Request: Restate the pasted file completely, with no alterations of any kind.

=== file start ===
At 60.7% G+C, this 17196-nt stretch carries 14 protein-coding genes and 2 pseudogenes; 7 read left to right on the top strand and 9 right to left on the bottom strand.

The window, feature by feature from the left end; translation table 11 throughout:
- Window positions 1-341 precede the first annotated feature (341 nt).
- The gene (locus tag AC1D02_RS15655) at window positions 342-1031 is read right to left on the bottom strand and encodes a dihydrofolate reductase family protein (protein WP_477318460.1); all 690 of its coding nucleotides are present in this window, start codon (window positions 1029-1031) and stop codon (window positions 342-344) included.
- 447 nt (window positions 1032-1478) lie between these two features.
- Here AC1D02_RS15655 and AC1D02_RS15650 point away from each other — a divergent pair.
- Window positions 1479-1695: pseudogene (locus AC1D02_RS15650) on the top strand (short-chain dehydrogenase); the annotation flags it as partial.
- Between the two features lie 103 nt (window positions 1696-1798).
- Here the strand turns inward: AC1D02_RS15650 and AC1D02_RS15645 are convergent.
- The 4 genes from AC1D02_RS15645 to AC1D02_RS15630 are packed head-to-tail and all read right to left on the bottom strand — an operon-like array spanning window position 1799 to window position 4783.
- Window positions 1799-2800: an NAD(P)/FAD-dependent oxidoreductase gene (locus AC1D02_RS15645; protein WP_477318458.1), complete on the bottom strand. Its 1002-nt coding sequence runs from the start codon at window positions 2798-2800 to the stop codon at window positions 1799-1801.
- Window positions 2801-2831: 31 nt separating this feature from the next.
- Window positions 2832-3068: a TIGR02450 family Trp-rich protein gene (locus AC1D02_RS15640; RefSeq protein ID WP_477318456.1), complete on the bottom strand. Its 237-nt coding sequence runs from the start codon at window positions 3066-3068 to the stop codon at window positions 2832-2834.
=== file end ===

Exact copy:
At 60.7% G+C, this 17196-nt stretch carries 14 protein-coding genes and 2 pseudogenes; 7 read left to right on the top strand and 9 right to left on the bottom strand.

The window, feature by feature from the left end; translation table 11 throughout:
- Window positions 1-341 precede the first annotated feature (341 nt).
- The gene (locus tag AC1D02_RS15655) at window positions 342-1031 is read right to left on the bottom strand and encodes a dihydrofolate reductase family protein (protein WP_477318460.1); all 690 of its coding nucleotides are present in this window, start codon (window positions 1029-1031) and stop codon (window positions 342-344) included.
- 447 nt (window positions 1032-1478) lie between these two features.
- Here AC1D02_RS15655 and AC1D02_RS15650 point away from each other — a divergent pair.
- Window positions 1479-1695: pseudogene (locus AC1D02_RS15650) on the top strand (short-chain dehydrogenase); the annotation flags it as partial.
- Between the two features lie 103 nt (window positions 1696-1798).
- Here the strand turns inward: AC1D02_RS15650 and AC1D02_RS15645 are convergent.
- The 4 genes from AC1D02_RS15645 to AC1D02_RS15630 are packed head-to-tail and all read right to left on the bottom strand — an operon-like array spanning window position 1799 to window position 4783.
- Window positions 1799-2800: an NAD(P)/FAD-dependent oxidoreductase gene (locus AC1D02_RS15645; protein WP_477318458.1), complete on the bottom strand. Its 1002-nt coding sequence runs from the start codon at window positions 2798-2800 to the stop codon at window positions 1799-1801.
- Window positions 2801-2831: 31 nt separating this feature from the next.
- Window positions 2832-3068: a TIGR02450 family Trp-rich protein gene (locus AC1D02_RS15640; RefSeq protein ID WP_477318456.1), complete on the bottom strand. Its 237-nt coding sequence runs from the start codon at window positions 3066-3068 to the stop codon at window positions 2832-2834.